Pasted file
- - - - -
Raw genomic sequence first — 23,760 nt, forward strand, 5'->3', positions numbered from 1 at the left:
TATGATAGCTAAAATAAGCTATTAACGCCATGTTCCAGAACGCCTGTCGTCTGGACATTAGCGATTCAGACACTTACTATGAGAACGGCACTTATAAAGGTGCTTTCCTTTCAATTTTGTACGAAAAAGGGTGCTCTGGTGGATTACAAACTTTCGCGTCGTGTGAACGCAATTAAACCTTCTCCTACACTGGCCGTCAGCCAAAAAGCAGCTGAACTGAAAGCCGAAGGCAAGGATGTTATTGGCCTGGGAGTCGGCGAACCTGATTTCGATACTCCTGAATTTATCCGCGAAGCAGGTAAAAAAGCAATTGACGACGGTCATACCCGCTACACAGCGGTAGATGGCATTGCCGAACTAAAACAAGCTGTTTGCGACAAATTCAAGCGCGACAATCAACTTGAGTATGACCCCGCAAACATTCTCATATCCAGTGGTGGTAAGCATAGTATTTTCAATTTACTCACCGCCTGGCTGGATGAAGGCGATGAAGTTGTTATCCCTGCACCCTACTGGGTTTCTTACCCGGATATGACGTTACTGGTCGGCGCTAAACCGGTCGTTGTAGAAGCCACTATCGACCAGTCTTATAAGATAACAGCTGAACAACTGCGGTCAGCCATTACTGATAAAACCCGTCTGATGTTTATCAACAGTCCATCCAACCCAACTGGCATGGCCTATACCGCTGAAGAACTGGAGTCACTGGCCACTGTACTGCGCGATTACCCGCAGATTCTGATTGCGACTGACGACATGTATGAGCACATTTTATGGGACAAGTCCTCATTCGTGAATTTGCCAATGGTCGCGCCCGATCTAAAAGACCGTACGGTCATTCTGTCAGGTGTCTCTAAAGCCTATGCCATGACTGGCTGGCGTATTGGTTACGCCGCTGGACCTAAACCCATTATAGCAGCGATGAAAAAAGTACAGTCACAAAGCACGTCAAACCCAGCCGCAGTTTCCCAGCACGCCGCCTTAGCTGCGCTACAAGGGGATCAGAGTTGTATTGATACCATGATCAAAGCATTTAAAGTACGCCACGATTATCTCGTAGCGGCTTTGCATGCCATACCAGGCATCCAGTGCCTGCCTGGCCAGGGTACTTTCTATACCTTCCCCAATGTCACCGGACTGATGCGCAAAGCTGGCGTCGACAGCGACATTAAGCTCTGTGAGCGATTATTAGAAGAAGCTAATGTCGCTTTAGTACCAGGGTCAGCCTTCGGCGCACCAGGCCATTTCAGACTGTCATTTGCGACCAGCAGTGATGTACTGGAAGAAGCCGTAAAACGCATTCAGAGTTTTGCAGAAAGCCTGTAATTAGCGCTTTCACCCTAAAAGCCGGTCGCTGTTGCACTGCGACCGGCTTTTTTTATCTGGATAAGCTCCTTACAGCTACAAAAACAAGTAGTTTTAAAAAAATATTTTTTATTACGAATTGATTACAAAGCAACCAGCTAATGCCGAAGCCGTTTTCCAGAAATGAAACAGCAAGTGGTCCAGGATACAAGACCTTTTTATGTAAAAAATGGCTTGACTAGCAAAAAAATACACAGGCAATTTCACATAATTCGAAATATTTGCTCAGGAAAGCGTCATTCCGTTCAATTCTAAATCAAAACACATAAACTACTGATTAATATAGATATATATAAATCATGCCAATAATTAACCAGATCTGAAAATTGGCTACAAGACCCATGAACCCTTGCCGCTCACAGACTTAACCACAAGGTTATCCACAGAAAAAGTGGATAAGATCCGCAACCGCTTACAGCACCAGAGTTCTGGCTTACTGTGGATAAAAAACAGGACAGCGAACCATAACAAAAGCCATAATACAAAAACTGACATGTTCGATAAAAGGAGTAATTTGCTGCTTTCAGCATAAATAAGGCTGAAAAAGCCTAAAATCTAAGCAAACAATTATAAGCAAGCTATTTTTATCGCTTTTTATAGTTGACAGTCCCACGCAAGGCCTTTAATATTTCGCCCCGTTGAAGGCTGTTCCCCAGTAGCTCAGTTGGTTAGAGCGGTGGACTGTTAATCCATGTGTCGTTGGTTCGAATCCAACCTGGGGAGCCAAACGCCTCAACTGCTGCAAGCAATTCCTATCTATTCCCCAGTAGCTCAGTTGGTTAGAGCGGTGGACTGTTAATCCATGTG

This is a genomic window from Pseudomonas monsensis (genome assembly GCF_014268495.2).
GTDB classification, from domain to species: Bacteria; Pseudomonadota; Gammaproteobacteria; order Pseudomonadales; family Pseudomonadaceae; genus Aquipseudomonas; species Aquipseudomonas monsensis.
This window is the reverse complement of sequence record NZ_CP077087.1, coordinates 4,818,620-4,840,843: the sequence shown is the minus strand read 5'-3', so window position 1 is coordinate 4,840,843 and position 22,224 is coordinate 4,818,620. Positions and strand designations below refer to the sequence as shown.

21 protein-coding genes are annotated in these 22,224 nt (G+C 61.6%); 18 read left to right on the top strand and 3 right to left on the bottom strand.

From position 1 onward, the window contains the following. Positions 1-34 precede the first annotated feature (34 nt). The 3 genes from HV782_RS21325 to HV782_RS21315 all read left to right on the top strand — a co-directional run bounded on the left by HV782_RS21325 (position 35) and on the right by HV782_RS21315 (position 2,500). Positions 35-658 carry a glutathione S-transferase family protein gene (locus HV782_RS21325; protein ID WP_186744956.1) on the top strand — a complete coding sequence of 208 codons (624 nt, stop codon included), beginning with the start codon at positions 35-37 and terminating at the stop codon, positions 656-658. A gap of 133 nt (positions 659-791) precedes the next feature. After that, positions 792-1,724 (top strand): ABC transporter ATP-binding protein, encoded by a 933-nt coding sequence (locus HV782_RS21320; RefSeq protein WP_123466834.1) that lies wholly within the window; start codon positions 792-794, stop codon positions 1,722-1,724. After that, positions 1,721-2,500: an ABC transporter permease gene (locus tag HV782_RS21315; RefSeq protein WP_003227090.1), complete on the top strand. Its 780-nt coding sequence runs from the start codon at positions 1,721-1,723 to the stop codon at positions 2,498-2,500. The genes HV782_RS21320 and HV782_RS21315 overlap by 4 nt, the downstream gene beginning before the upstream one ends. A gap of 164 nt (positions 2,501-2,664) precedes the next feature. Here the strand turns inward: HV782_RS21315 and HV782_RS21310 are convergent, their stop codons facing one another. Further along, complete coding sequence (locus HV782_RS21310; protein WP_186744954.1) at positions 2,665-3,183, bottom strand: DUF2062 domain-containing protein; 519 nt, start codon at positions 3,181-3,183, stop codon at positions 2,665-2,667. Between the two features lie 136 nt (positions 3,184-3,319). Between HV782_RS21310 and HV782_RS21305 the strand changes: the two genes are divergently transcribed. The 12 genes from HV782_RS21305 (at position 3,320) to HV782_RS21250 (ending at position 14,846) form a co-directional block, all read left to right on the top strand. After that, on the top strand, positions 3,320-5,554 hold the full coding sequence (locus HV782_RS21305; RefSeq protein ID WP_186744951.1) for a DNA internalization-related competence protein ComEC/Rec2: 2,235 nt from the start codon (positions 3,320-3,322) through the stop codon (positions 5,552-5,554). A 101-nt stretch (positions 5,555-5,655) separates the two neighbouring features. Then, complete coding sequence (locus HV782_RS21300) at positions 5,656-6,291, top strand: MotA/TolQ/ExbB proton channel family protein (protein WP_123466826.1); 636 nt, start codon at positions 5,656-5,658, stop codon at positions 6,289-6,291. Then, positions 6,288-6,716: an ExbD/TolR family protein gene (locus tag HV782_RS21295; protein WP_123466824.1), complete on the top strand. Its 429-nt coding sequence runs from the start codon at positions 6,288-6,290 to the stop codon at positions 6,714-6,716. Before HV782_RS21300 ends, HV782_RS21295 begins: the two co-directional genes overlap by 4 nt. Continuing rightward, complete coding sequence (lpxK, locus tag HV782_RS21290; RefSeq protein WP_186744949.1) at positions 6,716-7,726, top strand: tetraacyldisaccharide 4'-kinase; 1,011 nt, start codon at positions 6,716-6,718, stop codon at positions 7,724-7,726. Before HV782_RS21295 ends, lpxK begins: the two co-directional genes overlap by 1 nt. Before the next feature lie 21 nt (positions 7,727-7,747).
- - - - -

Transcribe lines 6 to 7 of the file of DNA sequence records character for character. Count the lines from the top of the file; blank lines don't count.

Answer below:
21 protein-coding genes are annotated in these 22,224 nt (G+C 61.6%); 18 read left to right on the top strand and 3 right to left on the bottom strand.

From position 1 onward, the window contains the following. Positions 1-34 precede the first annotated feature (34 nt). The 3 genes from HV782_RS21325 to HV782_RS21315 all read left to right on the top strand — a co-directional run bounded on the left by HV782_RS21325 (position 35) and on the right by HV782_RS21315 (position 2,500). Positions 35-658 carry a glutathione S-transferase family protein gene (locus HV782_RS21325; protein ID WP_186744956.1) on the top strand — a complete coding sequence of 208 codons (624 nt, stop codon included), beginning with the start codon at positions 35-37 and terminating at the stop codon, positions 656-658. A gap of 133 nt (positions 659-791) precedes the next feature. After that, positions 792-1,724 (top strand): ABC transporter ATP-binding protein, encoded by a 933-nt coding sequence (locus HV782_RS21320; RefSeq protein WP_123466834.1) that lies wholly within the window; start codon positions 792-794, stop codon positions 1,722-1,724. After that, positions 1,721-2,500: an ABC transporter permease gene (locus tag HV782_RS21315; RefSeq protein WP_003227090.1), complete on the top strand. Its 780-nt coding sequence runs from the start codon at positions 1,721-1,723 to the stop codon at positions 2,498-2,500. The genes HV782_RS21320 and HV782_RS21315 overlap by 4 nt, the downstream gene beginning before the upstream one ends. A gap of 164 nt (positions 2,501-2,664) precedes the next feature. Here the strand turns inward: HV782_RS21315 and HV782_RS21310 are convergent, their stop codons facing one another. Further along, complete coding sequence (locus HV782_RS21310; protein WP_186744954.1) at positions 2,665-3,183, bottom strand: DUF2062 domain-containing protein; 519 nt, start codon at positions 3,181-3,183, stop codon at positions 2,665-2,667. Between the two features lie 136 nt (positions 3,184-3,319). Between HV782_RS21310 and HV782_RS21305 the strand changes: the two genes are divergently transcribed. The 12 genes from HV782_RS21305 (at position 3,320) to HV782_RS21250 (ending at position 14,846) form a co-directional block, all read left to right on the top strand. After that, on the top strand, positions 3,320-5,554 hold the full coding sequence (locus HV782_RS21305; RefSeq protein ID WP_186744951.1) for a DNA internalization-related competence protein ComEC/Rec2: 2,235 nt from the start codon (positions 3,320-3,322) through the stop codon (positions 5,552-5,554). A 101-nt stretch (positions 5,555-5,655) separates the two neighbouring features. Then, complete coding sequence (locus HV782_RS21300) at positions 5,656-6,291, top strand: MotA/TolQ/ExbB proton channel family protein (protein WP_123466826.1); 636 nt, start codon at positions 5,656-5,658, stop codon at positions 6,289-6,291. Then, positions 6,288-6,716: an ExbD/TolR family protein gene (locus tag HV782_RS21295; protein WP_123466824.1), complete on the top strand. Its 429-nt coding sequence runs from the start codon at positions 6,288-6,290 to the stop codon at positions 6,714-6,716. Before HV782_RS21300 ends, HV782_RS21295 begins: the two co-directional genes overlap by 4 nt. Continuing rightward, complete coding sequence (lpxK, locus tag HV782_RS21290; RefSeq protein WP_186744949.1) at positions 6,716-7,726, top strand: tetraacyldisaccharide 4'-kinase; 1,011 nt, start codon at positions 6,716-6,718, stop codon at positions 7,724-7,726. Before HV782_RS21295 ends, lpxK begins: the two co-directional genes overlap by 1 nt. Before the next feature lie 21 nt (positions 7,727-7,747).